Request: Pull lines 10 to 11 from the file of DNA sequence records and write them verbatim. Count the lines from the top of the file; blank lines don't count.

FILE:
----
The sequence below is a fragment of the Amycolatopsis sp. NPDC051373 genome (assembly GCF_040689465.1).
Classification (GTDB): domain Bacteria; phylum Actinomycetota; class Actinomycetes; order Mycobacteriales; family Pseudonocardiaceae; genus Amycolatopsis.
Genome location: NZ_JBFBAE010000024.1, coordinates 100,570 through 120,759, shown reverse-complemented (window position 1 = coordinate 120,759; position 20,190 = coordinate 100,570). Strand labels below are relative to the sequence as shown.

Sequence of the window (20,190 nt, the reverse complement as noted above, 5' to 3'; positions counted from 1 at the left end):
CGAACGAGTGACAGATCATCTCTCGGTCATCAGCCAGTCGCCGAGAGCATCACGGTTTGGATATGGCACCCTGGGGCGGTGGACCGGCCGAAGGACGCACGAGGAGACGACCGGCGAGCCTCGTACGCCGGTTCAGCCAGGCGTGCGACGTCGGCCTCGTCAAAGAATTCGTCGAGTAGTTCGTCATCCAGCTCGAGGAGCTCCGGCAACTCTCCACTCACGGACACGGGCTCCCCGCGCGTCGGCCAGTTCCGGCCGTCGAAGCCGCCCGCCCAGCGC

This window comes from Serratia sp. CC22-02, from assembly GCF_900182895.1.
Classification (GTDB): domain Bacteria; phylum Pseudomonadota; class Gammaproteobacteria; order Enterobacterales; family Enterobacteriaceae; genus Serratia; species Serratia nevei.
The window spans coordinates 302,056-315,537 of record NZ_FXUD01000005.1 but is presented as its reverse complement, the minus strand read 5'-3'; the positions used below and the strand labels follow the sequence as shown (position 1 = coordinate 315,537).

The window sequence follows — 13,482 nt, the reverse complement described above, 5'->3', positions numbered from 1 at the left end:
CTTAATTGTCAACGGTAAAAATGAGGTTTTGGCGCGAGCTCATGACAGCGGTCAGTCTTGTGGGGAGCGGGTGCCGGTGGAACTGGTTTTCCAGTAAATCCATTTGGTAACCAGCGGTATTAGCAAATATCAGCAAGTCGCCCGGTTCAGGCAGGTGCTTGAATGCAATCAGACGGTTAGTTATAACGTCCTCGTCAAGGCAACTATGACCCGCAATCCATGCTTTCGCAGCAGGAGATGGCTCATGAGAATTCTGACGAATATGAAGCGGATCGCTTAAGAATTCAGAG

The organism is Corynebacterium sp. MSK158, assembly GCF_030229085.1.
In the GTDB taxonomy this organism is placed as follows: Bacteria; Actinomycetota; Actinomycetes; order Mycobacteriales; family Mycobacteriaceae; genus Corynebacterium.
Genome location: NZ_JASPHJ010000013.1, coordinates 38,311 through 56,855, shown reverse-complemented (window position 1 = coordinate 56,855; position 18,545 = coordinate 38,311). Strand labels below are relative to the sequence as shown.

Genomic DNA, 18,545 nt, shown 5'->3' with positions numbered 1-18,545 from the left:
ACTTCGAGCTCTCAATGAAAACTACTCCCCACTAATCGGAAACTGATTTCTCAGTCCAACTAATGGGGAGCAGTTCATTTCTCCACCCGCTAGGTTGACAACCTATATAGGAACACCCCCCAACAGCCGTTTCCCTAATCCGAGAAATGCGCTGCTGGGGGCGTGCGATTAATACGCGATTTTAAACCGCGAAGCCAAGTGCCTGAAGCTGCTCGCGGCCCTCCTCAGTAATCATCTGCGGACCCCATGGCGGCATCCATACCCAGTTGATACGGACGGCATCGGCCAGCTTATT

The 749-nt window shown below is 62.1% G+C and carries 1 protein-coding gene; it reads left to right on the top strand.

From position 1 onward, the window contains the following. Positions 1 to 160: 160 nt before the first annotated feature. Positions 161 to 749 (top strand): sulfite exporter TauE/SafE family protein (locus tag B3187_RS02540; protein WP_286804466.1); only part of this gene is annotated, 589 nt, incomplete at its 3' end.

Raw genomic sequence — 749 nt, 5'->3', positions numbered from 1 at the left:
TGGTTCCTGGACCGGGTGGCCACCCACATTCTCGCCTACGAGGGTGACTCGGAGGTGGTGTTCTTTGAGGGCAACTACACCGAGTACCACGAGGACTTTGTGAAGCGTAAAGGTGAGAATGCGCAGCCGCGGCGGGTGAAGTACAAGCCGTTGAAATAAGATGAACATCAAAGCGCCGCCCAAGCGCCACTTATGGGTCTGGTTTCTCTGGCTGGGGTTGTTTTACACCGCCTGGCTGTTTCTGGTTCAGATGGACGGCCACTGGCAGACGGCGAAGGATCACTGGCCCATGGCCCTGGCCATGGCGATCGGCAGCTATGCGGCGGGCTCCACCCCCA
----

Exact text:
CTTAATTGTCAACGGTAAAAATGAGGTTTTGGCGCGAGCTCATGACAGCGGTCAGTCTTGTGGGGAGCGGGTGCCGGTGGAACTGGTTTTCCAGTAAATCCATTTGGTAACCAGCGGTATTAGCAAATATCAGCAAGTCGCCCGGTTCAGGCAGGTGCTTGAATGCAATCAGACGGTTAGTTATAACGTCCTCGTCAAGGCAACTATGACCCGCAATCCATGCTTTCGCAGCAGGAGATGGCTCATGAGAATTCTGACGAATATGAAGCGGATCGCTTAAGAATTCAGAG

The organism is Corynebacterium sp. MSK158, assembly GCF_030229085.1.